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A Sacred Space Is Never EmptyA History of Soviet Atheism$
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Victoria Smolkin

Print publication date: 2018

Print ISBN-13: 9780691174273

Published to Princeton Scholarship Online: January 2019

DOI: 10.23943/princeton/9780691174273.001.0001

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The Religious Front

The Religious Front

Militant Atheism under Lenin and Stalin

(p.21) Chapter One The Religious Front
A Sacred Space Is Never Empty

Victoria Smolkin

Princeton University Press

This chapter examines militant atheism under Vladimir Lenin and Joseph Stalin, focusing on how the Bolsheviks approached religion from the revolution in 1917 until Stalin's death in 1953. Using legal and administrative regulation, extralegal repression and terror, and militant atheist propaganda, the Bolsheviks sought to build a new Communist world, remake society, and transform human nature. The chapter first provides a background on Russia's “old world” in order to understand the political, social, and cultural landscape that the Bolsheviks inherited when they seized power in October 1917. It then considers the Marxist–Leninist framework within which the Bolsheviks understood religion, the Bolsheviks' atheist propaganda and scientific enlightenment, and byt (culture of everyday life) as the final frontier in the Bolshevik Party's war against religion. It also describes the Bolshevik Party's adoption of the Stalinist religious policy, Stalin's wartime rapprochement with the Russian Orthodox Church, and his decision to abandon atheism.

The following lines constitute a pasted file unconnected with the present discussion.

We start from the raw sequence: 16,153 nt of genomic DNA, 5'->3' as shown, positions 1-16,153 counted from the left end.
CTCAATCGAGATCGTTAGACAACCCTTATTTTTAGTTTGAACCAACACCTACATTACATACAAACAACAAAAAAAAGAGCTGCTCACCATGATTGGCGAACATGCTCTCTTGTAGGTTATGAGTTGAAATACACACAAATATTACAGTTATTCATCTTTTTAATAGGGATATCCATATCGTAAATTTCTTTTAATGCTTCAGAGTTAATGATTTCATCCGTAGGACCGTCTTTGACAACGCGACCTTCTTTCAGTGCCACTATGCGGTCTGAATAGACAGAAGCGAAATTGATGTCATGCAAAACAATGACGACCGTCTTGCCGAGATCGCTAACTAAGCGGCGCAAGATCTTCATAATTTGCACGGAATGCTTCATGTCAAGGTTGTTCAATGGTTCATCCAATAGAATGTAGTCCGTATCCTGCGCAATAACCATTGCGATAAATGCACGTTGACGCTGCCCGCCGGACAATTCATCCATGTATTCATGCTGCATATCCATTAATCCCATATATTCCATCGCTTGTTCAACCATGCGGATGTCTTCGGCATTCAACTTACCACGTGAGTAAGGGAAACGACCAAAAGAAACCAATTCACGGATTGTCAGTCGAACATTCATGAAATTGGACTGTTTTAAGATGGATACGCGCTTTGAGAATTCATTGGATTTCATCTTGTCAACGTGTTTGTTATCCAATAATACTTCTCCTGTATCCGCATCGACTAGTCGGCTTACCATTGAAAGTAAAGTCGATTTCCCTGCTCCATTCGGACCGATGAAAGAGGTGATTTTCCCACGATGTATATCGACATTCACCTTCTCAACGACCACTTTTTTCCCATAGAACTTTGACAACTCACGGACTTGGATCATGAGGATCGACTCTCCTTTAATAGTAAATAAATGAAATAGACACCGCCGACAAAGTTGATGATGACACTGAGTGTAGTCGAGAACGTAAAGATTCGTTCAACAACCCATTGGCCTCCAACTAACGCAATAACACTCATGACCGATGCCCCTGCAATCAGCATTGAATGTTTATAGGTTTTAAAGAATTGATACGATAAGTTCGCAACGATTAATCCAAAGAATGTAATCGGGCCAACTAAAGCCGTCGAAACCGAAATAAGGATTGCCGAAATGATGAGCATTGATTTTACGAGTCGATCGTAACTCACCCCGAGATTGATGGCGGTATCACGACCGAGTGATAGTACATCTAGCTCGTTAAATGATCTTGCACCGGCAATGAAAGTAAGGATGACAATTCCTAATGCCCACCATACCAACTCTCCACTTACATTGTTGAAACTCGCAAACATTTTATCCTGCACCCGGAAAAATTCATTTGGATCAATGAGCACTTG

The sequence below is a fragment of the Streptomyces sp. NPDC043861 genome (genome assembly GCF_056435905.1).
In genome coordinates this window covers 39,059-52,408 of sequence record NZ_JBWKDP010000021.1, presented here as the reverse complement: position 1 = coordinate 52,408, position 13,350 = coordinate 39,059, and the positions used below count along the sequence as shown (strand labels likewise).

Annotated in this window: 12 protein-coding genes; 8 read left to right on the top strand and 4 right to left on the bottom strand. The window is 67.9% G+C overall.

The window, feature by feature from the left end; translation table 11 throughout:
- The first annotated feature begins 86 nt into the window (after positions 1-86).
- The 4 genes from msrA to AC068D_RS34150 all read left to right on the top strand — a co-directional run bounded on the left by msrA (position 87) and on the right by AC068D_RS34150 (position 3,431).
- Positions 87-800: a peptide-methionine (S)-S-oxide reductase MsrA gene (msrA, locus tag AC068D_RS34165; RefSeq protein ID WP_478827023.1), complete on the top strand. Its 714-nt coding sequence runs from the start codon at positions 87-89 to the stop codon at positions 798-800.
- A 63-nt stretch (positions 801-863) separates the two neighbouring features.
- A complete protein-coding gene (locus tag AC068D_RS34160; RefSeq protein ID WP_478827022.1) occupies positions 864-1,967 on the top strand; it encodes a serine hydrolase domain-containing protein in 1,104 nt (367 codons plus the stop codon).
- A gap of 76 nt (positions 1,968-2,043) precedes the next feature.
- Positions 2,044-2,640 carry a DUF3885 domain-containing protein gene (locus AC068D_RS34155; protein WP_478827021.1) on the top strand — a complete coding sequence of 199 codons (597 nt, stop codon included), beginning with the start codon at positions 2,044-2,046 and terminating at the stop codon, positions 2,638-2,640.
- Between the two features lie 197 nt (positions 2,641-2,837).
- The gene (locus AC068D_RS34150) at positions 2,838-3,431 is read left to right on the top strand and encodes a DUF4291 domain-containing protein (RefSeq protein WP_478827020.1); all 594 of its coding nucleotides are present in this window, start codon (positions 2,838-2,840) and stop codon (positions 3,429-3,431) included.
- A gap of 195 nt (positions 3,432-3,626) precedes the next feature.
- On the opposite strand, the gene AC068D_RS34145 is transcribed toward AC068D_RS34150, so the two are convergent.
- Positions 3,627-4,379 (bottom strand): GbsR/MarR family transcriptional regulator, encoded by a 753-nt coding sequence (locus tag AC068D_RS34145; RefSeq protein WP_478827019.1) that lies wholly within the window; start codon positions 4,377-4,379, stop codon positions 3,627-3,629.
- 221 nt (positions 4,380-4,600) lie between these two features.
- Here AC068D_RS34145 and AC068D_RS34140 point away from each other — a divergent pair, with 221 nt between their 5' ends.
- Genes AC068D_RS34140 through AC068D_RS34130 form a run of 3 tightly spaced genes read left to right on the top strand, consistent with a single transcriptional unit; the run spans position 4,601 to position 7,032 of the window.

Keywords:   militant atheism, Vladimir Lenin, Joseph Stalin, Bolsheviks, Russian Orthodox Church, religion, propaganda, scientific enlightenment, byt, atheism

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